Today, the mobile Web, social media and emerging technologies have rewired the way we work, live and play. Based on a recent Gallup poll, Americans have entered a new era of communication. Texting is now the dominant way of communication for Americans under 50. Texting, using a cell phone, and sending and reading emails are the most frequently used form of non-personal communication for adults. Between 37 and 39 percent of all Americans said they used each of these “a lot” on the day prior to being interviewed by Gallup.
So what does this mean? Will we hide behind our machines and lose human interaction? Or will we open up a Brave New World to communication, collaboration and meaningful conversation? Or perhaps we will strike a balance. One thing is clear. We live in the age of the connected consumer. Should we adapt or become dinosaurs and victims to digital Darwinism?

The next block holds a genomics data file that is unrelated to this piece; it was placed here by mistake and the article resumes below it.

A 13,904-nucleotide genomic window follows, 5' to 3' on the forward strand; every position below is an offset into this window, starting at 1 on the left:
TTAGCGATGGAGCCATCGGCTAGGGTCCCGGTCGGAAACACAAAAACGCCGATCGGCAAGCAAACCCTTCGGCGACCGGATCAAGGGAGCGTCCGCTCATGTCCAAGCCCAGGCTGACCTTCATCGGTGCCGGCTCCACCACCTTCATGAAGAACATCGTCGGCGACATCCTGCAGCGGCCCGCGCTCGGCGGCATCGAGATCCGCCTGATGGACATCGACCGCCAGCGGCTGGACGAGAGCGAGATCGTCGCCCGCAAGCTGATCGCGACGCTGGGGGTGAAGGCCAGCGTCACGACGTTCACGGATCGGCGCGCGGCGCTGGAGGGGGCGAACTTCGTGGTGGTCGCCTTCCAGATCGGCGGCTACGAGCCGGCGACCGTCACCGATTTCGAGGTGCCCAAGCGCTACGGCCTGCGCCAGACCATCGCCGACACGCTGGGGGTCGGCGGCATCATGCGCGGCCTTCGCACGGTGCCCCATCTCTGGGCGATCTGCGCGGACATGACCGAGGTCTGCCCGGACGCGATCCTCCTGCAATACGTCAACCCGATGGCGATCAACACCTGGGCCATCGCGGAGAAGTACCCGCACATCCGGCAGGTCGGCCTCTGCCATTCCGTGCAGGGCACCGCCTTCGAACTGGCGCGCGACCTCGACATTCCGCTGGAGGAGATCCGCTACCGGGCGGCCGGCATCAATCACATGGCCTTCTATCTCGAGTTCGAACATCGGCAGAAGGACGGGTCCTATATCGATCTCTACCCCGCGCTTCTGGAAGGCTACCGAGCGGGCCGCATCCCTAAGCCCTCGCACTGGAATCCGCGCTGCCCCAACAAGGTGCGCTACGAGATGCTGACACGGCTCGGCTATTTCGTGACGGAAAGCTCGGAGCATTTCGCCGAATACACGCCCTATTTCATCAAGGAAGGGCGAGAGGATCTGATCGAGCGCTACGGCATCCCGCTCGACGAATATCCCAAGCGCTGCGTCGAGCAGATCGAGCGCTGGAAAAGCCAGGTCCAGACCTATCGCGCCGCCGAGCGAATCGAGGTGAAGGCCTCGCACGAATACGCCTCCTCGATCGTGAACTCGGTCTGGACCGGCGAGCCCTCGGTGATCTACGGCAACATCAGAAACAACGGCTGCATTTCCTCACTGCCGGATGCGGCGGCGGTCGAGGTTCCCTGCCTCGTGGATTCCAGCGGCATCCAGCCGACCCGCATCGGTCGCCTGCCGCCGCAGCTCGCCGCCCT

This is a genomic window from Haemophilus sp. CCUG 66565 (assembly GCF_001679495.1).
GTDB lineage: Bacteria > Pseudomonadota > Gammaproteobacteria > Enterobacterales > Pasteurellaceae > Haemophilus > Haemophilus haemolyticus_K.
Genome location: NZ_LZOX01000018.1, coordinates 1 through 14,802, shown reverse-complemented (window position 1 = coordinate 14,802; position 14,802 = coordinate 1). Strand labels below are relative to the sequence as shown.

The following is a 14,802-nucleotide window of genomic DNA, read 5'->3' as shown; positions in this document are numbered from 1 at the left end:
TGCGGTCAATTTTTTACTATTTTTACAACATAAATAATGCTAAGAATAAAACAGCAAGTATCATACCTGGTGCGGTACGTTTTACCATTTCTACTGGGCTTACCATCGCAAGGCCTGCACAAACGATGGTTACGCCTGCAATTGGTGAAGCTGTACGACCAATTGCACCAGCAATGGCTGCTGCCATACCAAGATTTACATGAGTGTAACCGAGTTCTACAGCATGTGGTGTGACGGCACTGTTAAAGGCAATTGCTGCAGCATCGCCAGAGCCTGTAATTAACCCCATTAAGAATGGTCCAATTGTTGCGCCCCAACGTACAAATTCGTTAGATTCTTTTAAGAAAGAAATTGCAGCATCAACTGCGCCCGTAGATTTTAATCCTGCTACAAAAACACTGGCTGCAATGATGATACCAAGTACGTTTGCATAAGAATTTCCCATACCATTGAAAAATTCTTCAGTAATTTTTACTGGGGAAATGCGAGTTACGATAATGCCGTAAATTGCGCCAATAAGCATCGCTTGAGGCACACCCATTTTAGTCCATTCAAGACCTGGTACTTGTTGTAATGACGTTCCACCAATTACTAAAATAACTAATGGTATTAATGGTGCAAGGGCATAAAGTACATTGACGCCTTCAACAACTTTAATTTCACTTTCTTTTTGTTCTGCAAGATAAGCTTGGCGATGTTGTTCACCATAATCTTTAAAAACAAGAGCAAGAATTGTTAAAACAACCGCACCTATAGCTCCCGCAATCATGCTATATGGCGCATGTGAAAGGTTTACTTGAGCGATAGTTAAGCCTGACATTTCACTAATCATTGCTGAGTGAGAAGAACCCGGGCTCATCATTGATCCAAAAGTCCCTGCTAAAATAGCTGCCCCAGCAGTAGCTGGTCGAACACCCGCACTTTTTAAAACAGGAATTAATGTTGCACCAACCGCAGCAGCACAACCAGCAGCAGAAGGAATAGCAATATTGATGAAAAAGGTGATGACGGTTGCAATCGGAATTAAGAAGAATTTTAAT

The shift in how we access and share information demands that businesses, organizations and government adjust their strategies and systems. Success today depends on enhancing the user’s experience and reaching people in their everyday environment—anywhere, any time and on many devices.
Future studies will show the evolving impact of technology—good and bad. From Johannes Guttenberg’s printing press that ushered in the Age of Enlightenment to Mark Zuckerberg’s Facebook that sparked a Social Media Revolution, technology has always been at the center of change.